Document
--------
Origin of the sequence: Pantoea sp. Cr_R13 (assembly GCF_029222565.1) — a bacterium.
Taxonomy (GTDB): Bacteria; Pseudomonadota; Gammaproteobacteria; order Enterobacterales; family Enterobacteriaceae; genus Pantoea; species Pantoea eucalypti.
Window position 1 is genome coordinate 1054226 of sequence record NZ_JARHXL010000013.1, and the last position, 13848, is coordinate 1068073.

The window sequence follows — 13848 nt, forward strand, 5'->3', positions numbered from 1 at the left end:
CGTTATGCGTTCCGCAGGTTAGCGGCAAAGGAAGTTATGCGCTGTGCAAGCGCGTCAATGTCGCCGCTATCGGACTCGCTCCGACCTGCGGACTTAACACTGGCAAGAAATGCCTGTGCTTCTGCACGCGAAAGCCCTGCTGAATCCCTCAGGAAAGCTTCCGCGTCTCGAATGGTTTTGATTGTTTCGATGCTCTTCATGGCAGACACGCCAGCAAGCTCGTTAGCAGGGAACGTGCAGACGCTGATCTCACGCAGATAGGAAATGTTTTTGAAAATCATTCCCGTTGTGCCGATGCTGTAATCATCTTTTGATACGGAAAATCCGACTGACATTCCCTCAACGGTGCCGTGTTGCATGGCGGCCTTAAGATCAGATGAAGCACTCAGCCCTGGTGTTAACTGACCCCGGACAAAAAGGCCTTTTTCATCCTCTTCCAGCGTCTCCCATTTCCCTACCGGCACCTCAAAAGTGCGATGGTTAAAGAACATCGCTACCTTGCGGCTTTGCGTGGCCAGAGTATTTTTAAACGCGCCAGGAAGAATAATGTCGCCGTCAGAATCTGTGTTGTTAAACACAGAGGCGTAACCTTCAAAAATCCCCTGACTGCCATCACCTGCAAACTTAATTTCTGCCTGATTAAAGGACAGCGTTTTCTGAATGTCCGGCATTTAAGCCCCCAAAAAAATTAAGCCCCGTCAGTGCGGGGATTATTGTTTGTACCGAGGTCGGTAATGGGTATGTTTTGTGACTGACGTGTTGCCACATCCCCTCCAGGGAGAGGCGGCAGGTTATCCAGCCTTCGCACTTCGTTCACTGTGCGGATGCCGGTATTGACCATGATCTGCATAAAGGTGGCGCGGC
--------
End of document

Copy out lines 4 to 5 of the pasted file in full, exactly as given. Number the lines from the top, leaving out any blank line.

The window sequence follows — 13848 nt, forward strand, 5'->3', positions numbered from 1 at the left end:
CGTTATGCGTTCCGCAGGTTAGCGGCAAAGGAAGTTATGCGCTGTGCAAGCGCGTCAATGTCGCCGCTATCGGACTCGCTCCGACCTGCGGACTTAACACTGGCAAGAAATGCCTGTGCTTCTGCACGCGAAAGCCCTGCTGAATCCCTCAGGAAAGCTTCCGCGTCTCGAATGGTTTTGATTGTTTCGATGCTCTTCATGGCAGACACGCCAGCAAGCTCGTTAGCAGGGAACGTGCAGACGCTGATCTCACGCAGATAGGAAATGTTTTTGAAAATCATTCCCGTTGTGCCGATGCTGTAATCATCTTTTGATACGGAAAATCCGACTGACATTCCCTCAACGGTGCCGTGTTGCATGGCGGCCTTAAGATCAGATGAAGCACTCAGCCCTGGTGTTAACTGACCCCGGACAAAAAGGCCTTTTTCATCCTCTTCCAGCGTCTCCCATTTCCCTACCGGCACCTCAAAAGTGCGATGGTTAAAGAACATCGCTACCTTGCGGCTTTGCGTGGCCAGAGTATTTTTAAACGCGCCAGGAAGAATAATGTCGCCGTCAGAATCTGTGTTGTTAAACACAGAGGCGTAACCTTCAAAAATCCCCTGACTGCCATCACCTGCAAACTTAATTTCTGCCTGATTAAAGGACAGCGTTTTCTGAATGTCCGGCATTTAAGCCCCCAAAAAAATTAAGCCCCGTCAGTGCGGGGATTATTGTTTGTACCGAGGTCGGTAATGGGTATGTTTTGTGACTGACGTGTTGCCACATCCCCTCCAGGGAGAGGCGGCAGGTTATCCAGCCTTCGCACTTCGTTCACTGTGCGGATGCCGGTATTGACCATGATCTGCATAAAGGTGGCGCGGC